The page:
Route Datadog monitoring alerts to Google Cloud with Eventarc (Part 1)

1. Introduction

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Eventarc makes it easy to connect Google Cloud services with events from a variety of sources. It allows you to build event-driven architectures in which microservices are loosely coupled and distributed. It also takes care of event ingestion, delivery, security, authorization, and error-handling for you which improves developer agility and application resilience.

Datadog is a monitoring and security platform for cloud applications. It brings together end-to-end traces, metrics, and logs to make your applications, infrastructure, and third-party services observable.

In this first codelab, you will learn how to route a simple Datadog monitoring alert to Google Cloud with Eventarc.

What you'll learn

  • How to discover the Datadog provider.
  • How to setup a channel to the Datadog provider.
  • How to create a workflow to log events.
  • How to create an Eventarc trigger with the channel.
  • How to create a Datadog monitor.
  • How to test the Datadog monitor, Eventarc trigger and the workflow.

2. Setup and Requirements

Self-paced environment setup

  1. Sign-in to the Google Cloud Console and create a new project or reuse an existing one. If you don't already have a Gmail or Google Workspace account, you must create one.




  • The Project name is the display name for this project's participants. It is a character string not used by Google APIs. You can update it at any time.
  • The Project ID must be unique across all Google Cloud projects and is immutable (cannot be changed after it has been set). The Cloud Console auto-generates a unique string; usually you don't care what it is. In most codelabs, you'll need to reference the Project ID (it is typically identified as PROJECT_ID). If you don't like the generated ID, you may generate another random one. Alternatively, you can try your own and see if it's available. It cannot be changed after this step and will remain for the duration of the project.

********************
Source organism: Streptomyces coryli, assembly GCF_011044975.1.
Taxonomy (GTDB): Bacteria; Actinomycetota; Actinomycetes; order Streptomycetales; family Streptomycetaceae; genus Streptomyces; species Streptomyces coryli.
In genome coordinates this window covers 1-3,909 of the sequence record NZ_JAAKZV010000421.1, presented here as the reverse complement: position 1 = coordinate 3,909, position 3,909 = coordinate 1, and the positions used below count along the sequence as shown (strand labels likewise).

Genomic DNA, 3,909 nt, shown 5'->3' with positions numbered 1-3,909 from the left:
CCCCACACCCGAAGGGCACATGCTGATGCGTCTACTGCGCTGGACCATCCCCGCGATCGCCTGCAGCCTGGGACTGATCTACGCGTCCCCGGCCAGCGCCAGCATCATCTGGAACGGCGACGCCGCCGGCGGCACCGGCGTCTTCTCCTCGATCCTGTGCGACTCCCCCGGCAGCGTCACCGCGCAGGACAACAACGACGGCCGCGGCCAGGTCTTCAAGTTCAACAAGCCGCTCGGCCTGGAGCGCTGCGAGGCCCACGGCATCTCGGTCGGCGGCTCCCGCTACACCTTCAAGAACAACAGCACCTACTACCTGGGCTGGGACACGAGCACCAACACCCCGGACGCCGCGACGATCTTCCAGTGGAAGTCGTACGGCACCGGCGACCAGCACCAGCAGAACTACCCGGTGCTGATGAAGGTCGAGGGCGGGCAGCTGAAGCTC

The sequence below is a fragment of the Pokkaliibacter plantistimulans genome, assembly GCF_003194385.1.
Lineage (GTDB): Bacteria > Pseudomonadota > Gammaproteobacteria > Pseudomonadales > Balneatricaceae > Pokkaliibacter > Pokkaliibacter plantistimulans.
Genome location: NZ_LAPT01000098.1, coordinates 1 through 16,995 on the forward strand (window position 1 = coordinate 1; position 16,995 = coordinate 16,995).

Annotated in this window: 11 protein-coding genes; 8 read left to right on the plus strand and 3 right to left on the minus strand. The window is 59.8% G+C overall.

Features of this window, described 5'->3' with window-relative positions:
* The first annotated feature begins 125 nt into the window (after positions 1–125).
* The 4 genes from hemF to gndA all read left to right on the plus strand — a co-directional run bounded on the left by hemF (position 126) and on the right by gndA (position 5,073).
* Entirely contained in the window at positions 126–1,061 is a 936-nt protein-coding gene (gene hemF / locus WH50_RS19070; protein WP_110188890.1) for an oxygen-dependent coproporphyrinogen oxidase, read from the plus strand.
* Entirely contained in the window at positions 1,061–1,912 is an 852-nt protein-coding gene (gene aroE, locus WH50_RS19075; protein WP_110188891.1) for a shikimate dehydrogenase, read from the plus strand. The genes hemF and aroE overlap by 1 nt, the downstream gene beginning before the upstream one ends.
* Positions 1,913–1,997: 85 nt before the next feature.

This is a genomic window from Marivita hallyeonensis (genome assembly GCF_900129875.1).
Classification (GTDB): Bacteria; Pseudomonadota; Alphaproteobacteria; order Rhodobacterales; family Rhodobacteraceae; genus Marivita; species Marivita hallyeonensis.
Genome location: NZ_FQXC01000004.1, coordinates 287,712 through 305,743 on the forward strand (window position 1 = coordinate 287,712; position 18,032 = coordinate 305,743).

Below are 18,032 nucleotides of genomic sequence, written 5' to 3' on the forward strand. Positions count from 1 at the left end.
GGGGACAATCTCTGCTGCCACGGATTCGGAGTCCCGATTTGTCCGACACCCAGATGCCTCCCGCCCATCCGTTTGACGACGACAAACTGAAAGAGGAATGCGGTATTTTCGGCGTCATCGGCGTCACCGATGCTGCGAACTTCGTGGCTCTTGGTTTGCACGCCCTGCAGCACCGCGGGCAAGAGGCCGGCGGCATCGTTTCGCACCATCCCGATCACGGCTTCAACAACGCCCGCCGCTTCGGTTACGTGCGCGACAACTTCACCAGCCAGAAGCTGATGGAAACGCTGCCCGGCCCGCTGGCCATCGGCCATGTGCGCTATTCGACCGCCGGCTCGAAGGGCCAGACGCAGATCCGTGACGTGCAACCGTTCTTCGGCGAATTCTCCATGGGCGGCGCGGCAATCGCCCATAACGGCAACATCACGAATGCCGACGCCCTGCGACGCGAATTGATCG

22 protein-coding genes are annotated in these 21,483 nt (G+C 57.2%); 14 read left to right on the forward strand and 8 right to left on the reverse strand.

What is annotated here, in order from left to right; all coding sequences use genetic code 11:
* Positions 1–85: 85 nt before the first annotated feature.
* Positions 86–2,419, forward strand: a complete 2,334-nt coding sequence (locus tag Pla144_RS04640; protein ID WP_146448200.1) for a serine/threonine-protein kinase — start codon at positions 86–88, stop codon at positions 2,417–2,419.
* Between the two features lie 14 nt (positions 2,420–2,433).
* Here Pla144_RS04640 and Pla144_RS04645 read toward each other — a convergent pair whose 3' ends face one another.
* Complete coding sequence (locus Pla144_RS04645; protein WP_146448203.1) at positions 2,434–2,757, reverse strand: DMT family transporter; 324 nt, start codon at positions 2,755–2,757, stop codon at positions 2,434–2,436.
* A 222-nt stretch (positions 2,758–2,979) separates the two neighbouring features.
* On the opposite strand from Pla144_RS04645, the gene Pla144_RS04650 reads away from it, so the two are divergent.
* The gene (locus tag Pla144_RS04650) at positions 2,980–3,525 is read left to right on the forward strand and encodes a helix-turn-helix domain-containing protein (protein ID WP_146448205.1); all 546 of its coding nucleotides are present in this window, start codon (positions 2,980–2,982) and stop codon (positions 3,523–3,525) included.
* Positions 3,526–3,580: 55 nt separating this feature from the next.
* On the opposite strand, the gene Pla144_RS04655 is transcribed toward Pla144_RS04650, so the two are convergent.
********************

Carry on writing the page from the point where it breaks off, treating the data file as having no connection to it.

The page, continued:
• For your information, there is a third value, a Project Number which some APIs use. Learn more about all three of these values in the documentation.
  1. Next, you'll need to enable billing in the Cloud Console to use Cloud resources/APIs. Running through this codelab shouldn't cost much, if anything at all. To shut down resources so you don't incur billing beyond this tutorial, you can delete the resources you created or delete the whole project. New users of Google Cloud are eligible for the $300 USD Free Trial program.

Start Cloud Shell

While Google Cloud can be operated remotely from your laptop, in this codelab you will be using Google Cloud Shell, a command line environment running in the Cloud.

From the Google Cloud Console, click the Cloud Shell icon on the top right toolbar:


It should only take a few moments to provision and connect to the environment. When it is finished, you should see something like this:


This virtual machine is loaded with all the development tools you'll need. It offers a persistent 5GB home directory, and runs on Google Cloud, greatly enhancing network performance and authentication. All of your work in this codelab can be done within a browser. You do not need to install anything.

Set up gcloud

In Cloud Shell, set your project ID and save it as the PROJECT_ID variable.

Also, set a REGION variable to us-central1. This is the region you will create resources in later.

gcloud config set core/project $PROJECT_ID

Enable APIs

Enable all necessary services:

gcloud services enable \ \ \ \

3. Discover the Datadog provider

An Eventarc provider is a service or entity that can emit events directly to Google Cloud which are then routed to your project. Third-party providers, such as Datadog, are non-Google Cloud providers that are integrated with Google Cloud through Eventarc.